E-commerce to Drive Industrial Rents for Another Two Years: Cushman & Wakefield


There is plenty of room for growth in the industrial real estate market, even after two years of increasing demand due to e-commerce, thanks in part to intermittent lockdowns. 

A new report from Cushman & Wakefield shows that ​​rent growth for warehouses and logistics space could rise by more than 15 percent over the next two years as supply chain investments make it possible for Americans to shop from anywhere and rapidly receive packages.

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Online sales grew by 14.6 percent in 2021, according to C&W, equaling about $870.8 billion in spending throughout the year. To accommodate this demand, e-commerce tenants leased 97.5 million square feet in 2020 and another 77.1 million square feet in 2021, according to the firm.

For 2020 and 2021 combined, C&W recorded 500 million square feet of absorption across the country, especially in Atlanta, Indianapolis, Chicago, and northern and central New Jersey as well as Houston.

“2021 did not see the growth level that 2020 did. However, it still grew [14 percent],” Carolyn Salzer, the head of logistics and industrial research at C&W, told Commercial Observer. “[E-commerce] accounts for roughly 40 percent of the positive net absorption that we saw at the year-end of 2021, which was a record year. We had never surpassed 400 million square feet of absorption, let alone 500 million.”

Up to 65 percent of total logistics costs come from transportation, and finding warehousing within 30 minutes of where goods are being delivered will therefore motivate the market. That makes it challenging for tenants to find space and manage logistics in urban centers, in the Northeast in particular, according to Salzer.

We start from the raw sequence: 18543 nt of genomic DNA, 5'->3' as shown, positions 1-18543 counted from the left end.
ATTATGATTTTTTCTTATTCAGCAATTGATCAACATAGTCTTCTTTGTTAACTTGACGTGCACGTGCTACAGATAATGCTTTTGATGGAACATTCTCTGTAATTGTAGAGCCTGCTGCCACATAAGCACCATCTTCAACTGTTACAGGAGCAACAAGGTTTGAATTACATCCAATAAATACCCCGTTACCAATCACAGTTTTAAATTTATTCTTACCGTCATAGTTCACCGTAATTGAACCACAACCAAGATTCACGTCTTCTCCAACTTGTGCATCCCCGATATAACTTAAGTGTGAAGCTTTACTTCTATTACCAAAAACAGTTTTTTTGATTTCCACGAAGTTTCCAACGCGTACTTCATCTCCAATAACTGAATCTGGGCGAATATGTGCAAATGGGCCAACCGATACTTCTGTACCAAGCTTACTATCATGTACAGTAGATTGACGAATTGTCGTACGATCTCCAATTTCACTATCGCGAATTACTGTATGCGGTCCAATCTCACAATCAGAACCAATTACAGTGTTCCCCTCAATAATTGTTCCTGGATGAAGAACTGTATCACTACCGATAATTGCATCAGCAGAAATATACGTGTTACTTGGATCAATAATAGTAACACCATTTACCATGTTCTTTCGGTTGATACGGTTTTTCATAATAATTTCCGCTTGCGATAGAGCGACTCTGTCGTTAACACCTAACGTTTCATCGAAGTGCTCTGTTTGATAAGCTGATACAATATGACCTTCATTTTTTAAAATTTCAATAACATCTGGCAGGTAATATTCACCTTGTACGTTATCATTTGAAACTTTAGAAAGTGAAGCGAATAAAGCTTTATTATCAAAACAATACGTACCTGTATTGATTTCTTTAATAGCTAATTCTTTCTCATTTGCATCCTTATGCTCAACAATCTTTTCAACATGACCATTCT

“The South just has so much more room to build and lease space; with the West we’ve seen very high vacancies in the Inland Empire and L.A., but other markets like Salt Lake City, Phoenix and Denver have plenty of room to grow. They’re not blocked in by the coast,” Salzer said. “I don’t think there will be a point where the Northeast out-leases the South or the West based purely on the inventory that exists there.”

In total, Salzer expects industrial absorption to grow to as much as roughly 800 to 850 million square feet by the end of 2023 with e-commerce continuing to dominate about 35 to 40 percent of the pie. In the e-commerce sector, C&W anticipates that occupiers will be paying higher premiums to rent Class A space over time.

In January, Savills released its own industrial market report claiming that overall vacancy rates across the U.S. reached a record low of 4.4 percent in the fourth quarter of 2021 while rents increased by as much as 20 percent in some cities.

Nationally, there was about 652 million square feet of industrial space built in 2021, compared to the roughly 100 million square feet of industrial built in 2011, according to the Savills report.

Mark Hallum can be reached at mhallum@commercialobserver.com.